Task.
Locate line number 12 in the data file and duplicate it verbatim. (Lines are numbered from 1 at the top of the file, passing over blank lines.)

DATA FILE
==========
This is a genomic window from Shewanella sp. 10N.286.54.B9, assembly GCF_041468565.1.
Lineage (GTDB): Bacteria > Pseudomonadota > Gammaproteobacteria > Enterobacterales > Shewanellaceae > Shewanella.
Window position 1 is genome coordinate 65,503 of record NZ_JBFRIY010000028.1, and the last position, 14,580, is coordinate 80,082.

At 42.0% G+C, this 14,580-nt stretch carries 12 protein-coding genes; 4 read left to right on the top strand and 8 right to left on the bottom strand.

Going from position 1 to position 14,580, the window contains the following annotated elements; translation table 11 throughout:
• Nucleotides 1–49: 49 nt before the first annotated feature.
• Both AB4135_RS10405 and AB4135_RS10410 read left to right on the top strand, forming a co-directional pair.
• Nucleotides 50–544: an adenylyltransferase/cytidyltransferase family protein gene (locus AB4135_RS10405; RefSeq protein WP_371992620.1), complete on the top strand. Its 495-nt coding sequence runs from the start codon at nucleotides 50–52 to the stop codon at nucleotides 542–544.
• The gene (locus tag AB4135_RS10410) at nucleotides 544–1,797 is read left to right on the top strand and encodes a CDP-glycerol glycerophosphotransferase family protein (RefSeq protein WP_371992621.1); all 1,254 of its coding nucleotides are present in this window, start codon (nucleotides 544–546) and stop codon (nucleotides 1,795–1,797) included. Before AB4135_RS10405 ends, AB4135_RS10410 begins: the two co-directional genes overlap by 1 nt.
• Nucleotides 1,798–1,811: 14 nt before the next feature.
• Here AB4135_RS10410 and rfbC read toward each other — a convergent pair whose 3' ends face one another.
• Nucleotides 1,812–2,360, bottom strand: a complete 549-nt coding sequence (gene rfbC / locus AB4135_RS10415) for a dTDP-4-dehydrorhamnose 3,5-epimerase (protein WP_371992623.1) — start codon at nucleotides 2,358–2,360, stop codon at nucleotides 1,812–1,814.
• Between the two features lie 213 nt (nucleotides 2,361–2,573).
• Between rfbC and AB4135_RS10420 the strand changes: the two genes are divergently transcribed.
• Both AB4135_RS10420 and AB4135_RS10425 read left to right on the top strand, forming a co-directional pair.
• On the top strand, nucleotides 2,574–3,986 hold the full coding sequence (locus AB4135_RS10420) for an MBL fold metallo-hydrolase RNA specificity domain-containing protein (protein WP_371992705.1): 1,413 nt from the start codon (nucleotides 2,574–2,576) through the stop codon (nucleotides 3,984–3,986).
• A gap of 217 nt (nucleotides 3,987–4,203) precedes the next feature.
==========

• Nucleotides 1,812–2,360, bottom strand: a complete 549-nt coding sequence (gene rfbC / locus AB4135_RS10415) for a dTDP-4-dehydrorhamnose 3,5-epimerase (protein WP_371992623.1) — start codon at nucleotides 2,358–2,360, stop codon at nucleotides 1,812–1,814.